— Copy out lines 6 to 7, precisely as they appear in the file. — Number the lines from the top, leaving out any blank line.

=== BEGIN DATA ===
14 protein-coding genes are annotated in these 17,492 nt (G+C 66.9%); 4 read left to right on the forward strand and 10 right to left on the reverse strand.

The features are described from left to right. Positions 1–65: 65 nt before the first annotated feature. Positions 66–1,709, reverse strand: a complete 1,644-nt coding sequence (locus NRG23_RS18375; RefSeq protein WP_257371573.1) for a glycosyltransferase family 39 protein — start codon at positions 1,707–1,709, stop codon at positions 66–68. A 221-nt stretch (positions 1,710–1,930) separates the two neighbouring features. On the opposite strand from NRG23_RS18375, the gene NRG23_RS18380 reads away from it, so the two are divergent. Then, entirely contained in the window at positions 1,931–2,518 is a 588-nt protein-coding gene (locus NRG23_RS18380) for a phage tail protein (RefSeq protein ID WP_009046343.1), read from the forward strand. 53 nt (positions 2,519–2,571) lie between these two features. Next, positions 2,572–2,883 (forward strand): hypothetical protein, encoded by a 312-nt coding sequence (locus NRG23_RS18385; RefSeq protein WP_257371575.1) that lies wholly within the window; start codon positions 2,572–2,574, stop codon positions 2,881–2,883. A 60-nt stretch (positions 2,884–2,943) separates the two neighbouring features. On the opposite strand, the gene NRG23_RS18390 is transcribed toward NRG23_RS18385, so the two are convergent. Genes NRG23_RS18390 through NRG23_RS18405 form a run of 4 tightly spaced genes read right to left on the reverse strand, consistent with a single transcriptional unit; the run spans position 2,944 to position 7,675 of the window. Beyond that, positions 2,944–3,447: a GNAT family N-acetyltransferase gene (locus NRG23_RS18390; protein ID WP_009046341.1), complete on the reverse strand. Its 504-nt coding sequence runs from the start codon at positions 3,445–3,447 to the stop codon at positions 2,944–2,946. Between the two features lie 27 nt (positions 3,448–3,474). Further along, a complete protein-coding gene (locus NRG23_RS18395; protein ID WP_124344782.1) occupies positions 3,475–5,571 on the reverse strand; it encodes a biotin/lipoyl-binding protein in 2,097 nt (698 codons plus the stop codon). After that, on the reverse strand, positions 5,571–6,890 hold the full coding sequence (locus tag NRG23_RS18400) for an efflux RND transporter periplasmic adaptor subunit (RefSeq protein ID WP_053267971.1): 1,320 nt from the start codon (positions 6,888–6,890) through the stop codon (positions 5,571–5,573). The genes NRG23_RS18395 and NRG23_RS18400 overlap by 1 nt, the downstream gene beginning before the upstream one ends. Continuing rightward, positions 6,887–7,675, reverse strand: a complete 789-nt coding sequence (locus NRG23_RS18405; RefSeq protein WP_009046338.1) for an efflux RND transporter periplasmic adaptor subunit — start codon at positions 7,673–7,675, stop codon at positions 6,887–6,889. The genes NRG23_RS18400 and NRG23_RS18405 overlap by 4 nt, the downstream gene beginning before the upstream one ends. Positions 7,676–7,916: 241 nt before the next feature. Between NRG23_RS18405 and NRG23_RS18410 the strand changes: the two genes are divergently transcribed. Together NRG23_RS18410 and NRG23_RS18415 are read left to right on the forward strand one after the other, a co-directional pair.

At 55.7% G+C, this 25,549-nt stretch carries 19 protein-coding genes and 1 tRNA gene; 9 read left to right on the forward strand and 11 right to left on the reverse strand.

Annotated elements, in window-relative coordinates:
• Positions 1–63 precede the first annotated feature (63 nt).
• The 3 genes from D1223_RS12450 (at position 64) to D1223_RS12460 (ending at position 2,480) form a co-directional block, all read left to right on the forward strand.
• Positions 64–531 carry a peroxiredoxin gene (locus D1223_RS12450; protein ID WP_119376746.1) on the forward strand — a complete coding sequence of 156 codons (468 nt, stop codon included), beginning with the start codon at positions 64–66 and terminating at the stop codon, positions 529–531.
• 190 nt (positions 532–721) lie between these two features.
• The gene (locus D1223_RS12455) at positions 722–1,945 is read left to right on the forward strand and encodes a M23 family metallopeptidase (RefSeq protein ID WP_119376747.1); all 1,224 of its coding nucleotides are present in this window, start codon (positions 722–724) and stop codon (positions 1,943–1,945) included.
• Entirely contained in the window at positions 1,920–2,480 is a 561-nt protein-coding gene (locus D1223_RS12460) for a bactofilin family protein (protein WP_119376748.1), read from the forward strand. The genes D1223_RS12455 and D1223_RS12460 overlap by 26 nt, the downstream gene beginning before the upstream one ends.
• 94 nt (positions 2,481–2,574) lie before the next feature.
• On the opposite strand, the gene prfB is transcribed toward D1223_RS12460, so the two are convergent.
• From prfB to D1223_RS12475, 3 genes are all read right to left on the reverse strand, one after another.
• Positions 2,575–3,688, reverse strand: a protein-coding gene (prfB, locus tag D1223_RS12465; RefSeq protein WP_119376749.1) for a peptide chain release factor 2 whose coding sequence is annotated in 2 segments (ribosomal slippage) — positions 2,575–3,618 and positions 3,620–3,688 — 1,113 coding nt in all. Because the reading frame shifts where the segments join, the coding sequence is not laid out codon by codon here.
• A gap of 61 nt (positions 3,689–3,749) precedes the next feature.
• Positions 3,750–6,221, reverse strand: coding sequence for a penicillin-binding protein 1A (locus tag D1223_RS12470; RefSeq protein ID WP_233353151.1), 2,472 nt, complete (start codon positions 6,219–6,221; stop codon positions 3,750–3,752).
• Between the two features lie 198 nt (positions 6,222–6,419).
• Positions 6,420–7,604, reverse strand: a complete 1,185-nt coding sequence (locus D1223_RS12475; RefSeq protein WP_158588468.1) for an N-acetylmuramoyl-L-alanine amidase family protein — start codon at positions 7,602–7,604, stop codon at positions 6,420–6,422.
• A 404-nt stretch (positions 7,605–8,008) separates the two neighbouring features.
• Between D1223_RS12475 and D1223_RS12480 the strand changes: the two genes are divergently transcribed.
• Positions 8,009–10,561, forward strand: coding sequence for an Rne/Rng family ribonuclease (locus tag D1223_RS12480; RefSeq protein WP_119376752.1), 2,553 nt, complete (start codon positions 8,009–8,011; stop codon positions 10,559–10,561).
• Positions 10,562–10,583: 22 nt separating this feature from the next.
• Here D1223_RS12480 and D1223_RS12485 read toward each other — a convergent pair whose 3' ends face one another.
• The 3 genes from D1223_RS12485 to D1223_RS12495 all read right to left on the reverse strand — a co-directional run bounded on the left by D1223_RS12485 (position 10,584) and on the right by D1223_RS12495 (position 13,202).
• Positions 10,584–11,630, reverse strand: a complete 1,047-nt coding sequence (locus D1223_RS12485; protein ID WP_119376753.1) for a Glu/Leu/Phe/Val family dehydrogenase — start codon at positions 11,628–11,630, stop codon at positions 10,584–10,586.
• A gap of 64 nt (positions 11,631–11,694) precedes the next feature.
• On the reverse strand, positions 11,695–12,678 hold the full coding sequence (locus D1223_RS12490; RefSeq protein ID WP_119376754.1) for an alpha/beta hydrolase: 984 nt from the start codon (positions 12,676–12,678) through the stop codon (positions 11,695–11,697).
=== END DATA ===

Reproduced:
• The 3 genes from D1223_RS12450 (at position 64) to D1223_RS12460 (ending at position 2,480) form a co-directional block, all read left to right on the forward strand.
• Positions 64–531 carry a peroxiredoxin gene (locus D1223_RS12450; protein ID WP_119376746.1) on the forward strand — a complete coding sequence of 156 codons (468 nt, stop codon included), beginning with the start codon at positions 64–66 and terminating at the stop codon, positions 529–531.